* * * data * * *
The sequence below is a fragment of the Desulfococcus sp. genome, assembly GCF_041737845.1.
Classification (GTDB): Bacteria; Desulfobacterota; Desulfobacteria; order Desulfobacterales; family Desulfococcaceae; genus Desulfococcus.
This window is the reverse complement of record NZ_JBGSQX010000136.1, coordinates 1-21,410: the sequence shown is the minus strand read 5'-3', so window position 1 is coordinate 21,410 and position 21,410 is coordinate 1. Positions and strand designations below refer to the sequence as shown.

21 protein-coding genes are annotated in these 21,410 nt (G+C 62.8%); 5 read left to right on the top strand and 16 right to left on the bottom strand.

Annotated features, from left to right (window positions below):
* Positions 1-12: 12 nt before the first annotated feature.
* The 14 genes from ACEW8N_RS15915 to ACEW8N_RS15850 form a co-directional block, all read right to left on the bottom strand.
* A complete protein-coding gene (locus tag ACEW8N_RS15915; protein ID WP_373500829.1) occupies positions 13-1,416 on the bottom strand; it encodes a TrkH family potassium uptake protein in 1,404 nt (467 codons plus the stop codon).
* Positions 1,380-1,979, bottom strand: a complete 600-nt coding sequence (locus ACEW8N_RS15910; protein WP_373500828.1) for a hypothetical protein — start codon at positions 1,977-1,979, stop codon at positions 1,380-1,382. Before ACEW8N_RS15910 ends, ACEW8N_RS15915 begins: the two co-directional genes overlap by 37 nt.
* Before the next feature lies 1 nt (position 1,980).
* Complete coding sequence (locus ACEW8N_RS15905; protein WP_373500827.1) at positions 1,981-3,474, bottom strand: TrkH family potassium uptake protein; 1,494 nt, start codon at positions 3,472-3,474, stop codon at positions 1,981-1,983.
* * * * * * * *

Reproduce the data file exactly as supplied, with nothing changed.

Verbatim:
The sequence below is a fragment of the Desulfococcus sp. genome, assembly GCF_041737845.1.
Classification (GTDB): Bacteria; Desulfobacterota; Desulfobacteria; order Desulfobacterales; family Desulfococcaceae; genus Desulfococcus.
This window is the reverse complement of record NZ_JBGSQX010000136.1, coordinates 1-21,410: the sequence shown is the minus strand read 5'-3', so window position 1 is coordinate 21,410 and position 21,410 is coordinate 1. Positions and strand designations below refer to the sequence as shown.

21 protein-coding genes are annotated in these 21,410 nt (G+C 62.8%); 5 read left to right on the top strand and 16 right to left on the bottom strand.

Annotated features, from left to right (window positions below):
* Positions 1-12: 12 nt before the first annotated feature.
* The 14 genes from ACEW8N_RS15915 to ACEW8N_RS15850 form a co-directional block, all read right to left on the bottom strand.
* A complete protein-coding gene (locus tag ACEW8N_RS15915; protein ID WP_373500829.1) occupies positions 13-1,416 on the bottom strand; it encodes a TrkH family potassium uptake protein in 1,404 nt (467 codons plus the stop codon).
* Positions 1,380-1,979, bottom strand: a complete 600-nt coding sequence (locus ACEW8N_RS15910; protein WP_373500828.1) for a hypothetical protein — start codon at positions 1,977-1,979, stop codon at positions 1,380-1,382. Before ACEW8N_RS15910 ends, ACEW8N_RS15915 begins: the two co-directional genes overlap by 37 nt.
* Before the next feature lies 1 nt (position 1,980).
* Complete coding sequence (locus ACEW8N_RS15905; protein WP_373500827.1) at positions 1,981-3,474, bottom strand: TrkH family potassium uptake protein; 1,494 nt, start codon at positions 3,472-3,474, stop codon at positions 1,981-1,983.